In reaching that decision, some of the key points made by Judge Altobelli were:

  • The director had “deliberately exploited the imbalance of power between sponsor and visa holder in order to achieve financial gain.”
  • That the Employer and the director had shown no contrition or remorse and that it could be suggested that they had tried to hide from the consequences of their actions by failing to participate in proceedings after May 2016.
  • Whilst the director cooperated with the FWO to a degree, “any cooperation with the FWO stands in stark contradistinction to the decision to make, keep and then rely on the false records”.
  • That “the repayment of wages, the grossly inadequate hourly rates paid and the false and misleading record keeping – is an affront to the minimum employment standards that all employees should be able to expect to receive in Australia.”
  • That there is a need to send a message to employers and the community that workers need to be paid the correct entitlements.
  • “[To] send a message to employers of migrant workers in Australia that the failure to afford the Australian safety net of minimum entitlements to migrant workers will not be tolerated.” Judge Altobelli agreed “that general deterrence is of fundamental importance to deter those employers who may be tempted to exploit the specific vulnerabilities of employees reliant on their employers for the ability to remain in Australia.”

Lessons for Employers

The facts and the outcomes of this decision speak for themselves.  The underpayment of any employee is a serious matter. Usually an employee who believes they have been underpaid will make a complaint to the employer directly in the first instance.  Depending on the response from the employer, an employee may then choose to make a complaint to the FWO in the hope that the FWO will help them to resolve the matter.  An employer should make every effort at this time to resolve payment concerns.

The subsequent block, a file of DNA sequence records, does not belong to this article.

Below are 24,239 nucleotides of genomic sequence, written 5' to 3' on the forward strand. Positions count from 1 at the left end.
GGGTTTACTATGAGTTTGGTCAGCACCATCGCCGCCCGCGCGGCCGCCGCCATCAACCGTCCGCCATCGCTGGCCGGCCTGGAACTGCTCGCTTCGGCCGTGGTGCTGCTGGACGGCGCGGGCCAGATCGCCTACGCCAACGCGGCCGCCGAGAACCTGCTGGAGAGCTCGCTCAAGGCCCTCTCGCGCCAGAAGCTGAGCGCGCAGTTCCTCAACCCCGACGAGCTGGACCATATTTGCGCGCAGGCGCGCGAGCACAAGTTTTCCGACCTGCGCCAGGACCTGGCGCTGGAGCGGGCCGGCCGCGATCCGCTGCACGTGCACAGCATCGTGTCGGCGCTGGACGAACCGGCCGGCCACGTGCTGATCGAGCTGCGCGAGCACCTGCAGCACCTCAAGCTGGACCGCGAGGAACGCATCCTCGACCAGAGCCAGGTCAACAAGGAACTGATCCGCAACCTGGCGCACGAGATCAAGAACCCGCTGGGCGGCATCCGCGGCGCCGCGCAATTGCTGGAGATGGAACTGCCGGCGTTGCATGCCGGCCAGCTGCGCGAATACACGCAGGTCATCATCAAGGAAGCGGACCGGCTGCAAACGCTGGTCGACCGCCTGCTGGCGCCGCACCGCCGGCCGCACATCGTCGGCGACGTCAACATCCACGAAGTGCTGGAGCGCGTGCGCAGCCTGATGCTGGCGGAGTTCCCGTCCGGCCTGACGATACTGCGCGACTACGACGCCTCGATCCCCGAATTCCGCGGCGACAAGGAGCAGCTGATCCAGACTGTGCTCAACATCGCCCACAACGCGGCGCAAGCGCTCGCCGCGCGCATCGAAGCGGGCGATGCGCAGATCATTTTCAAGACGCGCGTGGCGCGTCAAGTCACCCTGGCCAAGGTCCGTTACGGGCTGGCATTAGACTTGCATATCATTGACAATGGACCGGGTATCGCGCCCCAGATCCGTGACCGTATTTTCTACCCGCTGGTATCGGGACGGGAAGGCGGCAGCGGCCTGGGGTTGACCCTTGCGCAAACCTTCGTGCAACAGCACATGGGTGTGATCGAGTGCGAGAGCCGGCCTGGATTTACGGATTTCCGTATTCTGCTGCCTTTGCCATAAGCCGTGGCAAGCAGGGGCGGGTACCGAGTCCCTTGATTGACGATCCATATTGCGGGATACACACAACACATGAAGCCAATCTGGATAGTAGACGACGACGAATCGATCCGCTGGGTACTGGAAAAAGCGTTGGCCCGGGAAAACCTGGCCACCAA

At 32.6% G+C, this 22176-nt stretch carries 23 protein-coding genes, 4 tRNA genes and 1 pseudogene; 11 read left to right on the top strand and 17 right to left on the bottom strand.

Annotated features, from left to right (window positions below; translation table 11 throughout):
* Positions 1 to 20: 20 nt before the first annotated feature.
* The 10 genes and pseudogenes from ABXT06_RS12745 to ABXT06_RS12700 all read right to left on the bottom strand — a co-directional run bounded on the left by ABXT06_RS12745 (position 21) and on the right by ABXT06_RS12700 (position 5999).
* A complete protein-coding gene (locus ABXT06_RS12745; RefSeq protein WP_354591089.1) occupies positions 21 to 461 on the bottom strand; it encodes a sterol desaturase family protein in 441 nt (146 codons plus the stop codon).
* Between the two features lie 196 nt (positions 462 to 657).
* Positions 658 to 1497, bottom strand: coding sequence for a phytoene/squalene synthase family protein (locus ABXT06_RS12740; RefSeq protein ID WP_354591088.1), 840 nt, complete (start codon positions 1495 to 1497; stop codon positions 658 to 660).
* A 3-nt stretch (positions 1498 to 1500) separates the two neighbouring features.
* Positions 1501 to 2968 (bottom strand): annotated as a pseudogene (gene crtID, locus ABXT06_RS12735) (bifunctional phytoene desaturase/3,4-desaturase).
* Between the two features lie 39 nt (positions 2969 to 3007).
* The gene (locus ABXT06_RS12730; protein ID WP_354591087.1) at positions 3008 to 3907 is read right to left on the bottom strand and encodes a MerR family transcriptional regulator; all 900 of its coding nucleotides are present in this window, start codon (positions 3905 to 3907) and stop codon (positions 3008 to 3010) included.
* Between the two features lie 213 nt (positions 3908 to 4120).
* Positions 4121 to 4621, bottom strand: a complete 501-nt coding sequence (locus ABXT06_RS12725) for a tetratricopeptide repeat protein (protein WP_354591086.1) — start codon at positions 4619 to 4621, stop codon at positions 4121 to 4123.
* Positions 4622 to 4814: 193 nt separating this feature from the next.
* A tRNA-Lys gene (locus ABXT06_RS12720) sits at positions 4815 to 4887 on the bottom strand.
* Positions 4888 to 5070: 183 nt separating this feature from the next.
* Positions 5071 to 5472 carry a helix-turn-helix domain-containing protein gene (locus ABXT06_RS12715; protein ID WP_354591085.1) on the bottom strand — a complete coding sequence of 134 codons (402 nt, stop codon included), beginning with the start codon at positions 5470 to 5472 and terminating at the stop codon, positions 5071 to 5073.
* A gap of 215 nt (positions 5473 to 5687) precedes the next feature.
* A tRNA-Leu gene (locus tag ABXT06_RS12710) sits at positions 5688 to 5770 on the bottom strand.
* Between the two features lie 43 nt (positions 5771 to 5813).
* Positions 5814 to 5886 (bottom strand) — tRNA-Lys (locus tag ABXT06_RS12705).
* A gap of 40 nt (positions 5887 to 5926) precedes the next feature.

Usually, the FWO will host a mediation between the parties to see if the matter can be resolved.  Again, an employer should make every effort at this time to resolve any payment concerns.  From there, the employee may choose to pursue the employer independently through an appropriate Court, or the FWO may seek to prosecute the employer on behalf of the employee/s.  It is important to remember that any underpayment, where pursued, can potentially result in penalties being imposed on the employer by the relevant Court.

Despite all underpayments being a risk to an employer, where the employee who is subjected to the underpayment is a vulnerable person, and that person makes a complaint to the Fair Work Ombudsman, then it is more likely that the Fair Work Ombudsman will seek to prosecute the matter on the employee’s behalf.  The Fair Work Ombudsman has made its stance against the exploitation of overseas workers very clear, and they regularly seek penalties (and significant penalties) against employers who engage in such conduct.

If you have any concerns about the interpretation or application of the modern awards or the Fair Work Act 2009 to your business, then please seek legal advice.  Aitken Legal regularly helps employers understand their obligations under these instruments to ensure that the risks of an underpayment are reduced.  It is also important to ensure that your contracts of employment with your employees are properly drafted and compliant with the relevant industrial instruments, as this will greatly assist in explaining terms and conditions to your employees, thereby reducing your risk of employees misunderstanding their entitlements and reducing your risk of an underpayment claim.

Chris Campbell, Partner